Third, the court decided that trials under the law of war, whether standard courts martial or special military tribunals, are outside the Article III definitions of the judicial power of the United States. Therefore, they are not subject to the Bill of Rights. The court held that the fact defendants were not provided with the broadest possible guarantees available to defendants in ordinary criminal cases under the Bill of Rights and the Constitution, did not bar special military tribunals.
Fourth, the court decided that even though Congress provided certain guarantees to American military personnel in courts martial, those did not apply to the German defendants. Under the law of war and under the powers of the president as commander-in-chief, Roosevelt could provide different procedures for a military tribunal.
The court did not refer to the Geneva Convention; however, it did cite its predecessor, the fourth Hague Convention of 1907. Both conventions refer to "illegal combatants." To receive the protection of the Geneva Convention, a captured enemy must meet four conditions: represent a nation, be part of an organized army, wear a uniform (to distinguish him from civilians), and represent a nation that itself applies the convention to its captives. Perhaps the Guantanamo prisoners meet one condition -- being organized. But they fail the other three requirements, making them "illegal combatants."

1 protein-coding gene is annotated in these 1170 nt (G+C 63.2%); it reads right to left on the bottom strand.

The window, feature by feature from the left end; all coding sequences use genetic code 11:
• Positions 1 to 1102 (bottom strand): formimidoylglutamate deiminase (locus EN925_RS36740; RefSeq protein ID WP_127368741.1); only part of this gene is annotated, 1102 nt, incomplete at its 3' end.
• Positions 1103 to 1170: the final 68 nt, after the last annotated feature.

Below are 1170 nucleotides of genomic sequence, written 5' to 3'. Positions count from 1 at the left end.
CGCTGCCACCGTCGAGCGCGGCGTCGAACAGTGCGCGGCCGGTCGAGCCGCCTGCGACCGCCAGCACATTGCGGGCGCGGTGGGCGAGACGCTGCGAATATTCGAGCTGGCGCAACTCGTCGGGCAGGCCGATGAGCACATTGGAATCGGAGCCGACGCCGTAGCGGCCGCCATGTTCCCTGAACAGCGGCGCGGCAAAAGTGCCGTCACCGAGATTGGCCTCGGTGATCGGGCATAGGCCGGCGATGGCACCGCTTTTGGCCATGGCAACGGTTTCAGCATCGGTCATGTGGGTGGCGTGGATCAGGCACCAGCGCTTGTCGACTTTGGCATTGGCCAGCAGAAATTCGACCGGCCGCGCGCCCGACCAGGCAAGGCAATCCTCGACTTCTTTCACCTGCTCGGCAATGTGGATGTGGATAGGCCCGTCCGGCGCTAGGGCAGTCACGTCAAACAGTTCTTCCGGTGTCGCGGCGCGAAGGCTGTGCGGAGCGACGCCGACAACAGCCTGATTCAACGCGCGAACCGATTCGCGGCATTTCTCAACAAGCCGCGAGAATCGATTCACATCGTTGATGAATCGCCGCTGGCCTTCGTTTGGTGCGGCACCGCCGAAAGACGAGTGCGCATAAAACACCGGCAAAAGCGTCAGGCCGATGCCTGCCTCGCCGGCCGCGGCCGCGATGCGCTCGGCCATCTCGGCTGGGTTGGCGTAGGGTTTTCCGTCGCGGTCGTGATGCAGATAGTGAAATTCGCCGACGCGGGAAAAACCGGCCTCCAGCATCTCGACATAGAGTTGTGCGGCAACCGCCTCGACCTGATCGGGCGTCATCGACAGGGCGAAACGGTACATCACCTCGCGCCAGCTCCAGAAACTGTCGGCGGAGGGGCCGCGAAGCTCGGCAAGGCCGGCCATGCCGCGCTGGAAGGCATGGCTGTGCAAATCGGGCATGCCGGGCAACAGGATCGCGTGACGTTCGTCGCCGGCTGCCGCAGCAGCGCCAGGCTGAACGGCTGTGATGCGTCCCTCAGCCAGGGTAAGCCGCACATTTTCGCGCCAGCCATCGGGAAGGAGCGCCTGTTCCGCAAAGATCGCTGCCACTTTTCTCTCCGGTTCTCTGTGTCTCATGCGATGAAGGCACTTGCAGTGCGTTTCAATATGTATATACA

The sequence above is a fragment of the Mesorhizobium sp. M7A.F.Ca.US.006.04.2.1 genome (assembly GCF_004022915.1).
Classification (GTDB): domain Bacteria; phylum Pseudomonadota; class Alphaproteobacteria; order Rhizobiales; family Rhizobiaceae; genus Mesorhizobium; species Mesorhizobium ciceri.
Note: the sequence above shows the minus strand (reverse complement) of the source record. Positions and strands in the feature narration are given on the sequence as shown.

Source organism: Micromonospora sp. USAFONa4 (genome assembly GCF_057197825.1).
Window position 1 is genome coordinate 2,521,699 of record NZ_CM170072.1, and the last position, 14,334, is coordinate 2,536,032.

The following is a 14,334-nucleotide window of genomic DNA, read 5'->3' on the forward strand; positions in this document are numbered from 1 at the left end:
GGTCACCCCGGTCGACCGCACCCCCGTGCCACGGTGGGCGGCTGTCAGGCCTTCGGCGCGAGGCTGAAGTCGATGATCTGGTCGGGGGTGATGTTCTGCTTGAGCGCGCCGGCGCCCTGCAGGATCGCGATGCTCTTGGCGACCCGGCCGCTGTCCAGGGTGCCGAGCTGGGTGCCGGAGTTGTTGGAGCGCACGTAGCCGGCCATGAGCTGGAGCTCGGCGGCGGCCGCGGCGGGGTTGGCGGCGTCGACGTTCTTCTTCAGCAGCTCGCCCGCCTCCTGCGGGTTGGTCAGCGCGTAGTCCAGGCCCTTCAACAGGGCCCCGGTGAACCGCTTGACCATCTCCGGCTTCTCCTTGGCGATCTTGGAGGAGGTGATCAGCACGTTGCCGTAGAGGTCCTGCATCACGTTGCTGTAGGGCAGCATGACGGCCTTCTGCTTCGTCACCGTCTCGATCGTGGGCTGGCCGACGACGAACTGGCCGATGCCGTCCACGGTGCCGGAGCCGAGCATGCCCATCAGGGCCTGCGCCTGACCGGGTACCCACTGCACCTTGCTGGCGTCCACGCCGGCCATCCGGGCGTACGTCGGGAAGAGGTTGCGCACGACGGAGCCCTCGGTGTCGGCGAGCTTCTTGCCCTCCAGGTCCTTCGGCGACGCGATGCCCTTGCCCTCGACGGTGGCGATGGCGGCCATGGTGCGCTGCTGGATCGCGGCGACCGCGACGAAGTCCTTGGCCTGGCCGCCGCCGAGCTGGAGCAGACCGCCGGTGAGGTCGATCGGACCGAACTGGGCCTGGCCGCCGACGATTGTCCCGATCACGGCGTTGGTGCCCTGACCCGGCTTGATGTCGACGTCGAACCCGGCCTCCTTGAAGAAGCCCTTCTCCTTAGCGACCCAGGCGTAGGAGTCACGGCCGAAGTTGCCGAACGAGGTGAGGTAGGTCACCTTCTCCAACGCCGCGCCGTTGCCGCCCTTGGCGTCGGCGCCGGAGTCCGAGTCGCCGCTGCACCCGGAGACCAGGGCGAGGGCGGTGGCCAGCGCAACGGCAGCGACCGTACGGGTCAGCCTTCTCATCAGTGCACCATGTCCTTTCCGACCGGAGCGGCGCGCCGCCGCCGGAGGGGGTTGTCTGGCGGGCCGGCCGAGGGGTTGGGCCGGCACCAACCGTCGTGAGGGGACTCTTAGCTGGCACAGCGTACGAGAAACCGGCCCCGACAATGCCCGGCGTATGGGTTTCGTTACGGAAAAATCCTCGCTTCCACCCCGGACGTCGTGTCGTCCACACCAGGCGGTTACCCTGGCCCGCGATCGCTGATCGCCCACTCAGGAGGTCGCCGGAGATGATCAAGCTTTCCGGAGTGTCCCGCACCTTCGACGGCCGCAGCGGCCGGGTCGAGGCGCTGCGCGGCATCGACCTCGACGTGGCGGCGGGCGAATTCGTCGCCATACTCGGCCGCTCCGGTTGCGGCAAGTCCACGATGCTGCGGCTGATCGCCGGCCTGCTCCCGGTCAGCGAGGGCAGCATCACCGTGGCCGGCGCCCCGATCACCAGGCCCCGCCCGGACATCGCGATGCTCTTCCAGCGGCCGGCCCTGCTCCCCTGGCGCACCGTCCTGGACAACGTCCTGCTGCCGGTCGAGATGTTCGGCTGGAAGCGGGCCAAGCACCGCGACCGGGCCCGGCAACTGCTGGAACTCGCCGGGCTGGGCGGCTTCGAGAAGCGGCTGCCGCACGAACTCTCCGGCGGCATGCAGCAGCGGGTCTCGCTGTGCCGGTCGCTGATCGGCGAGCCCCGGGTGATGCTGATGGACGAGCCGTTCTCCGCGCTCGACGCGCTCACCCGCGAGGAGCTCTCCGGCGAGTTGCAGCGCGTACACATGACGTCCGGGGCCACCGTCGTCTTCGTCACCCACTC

In footnotes to Quirin, the court describes all U.S. instances of using military tribunals for violations of the "law of war." They occurred in these wars: the Revolution, Civil, 1812, and Mexican-American. Plus, of course, World War II.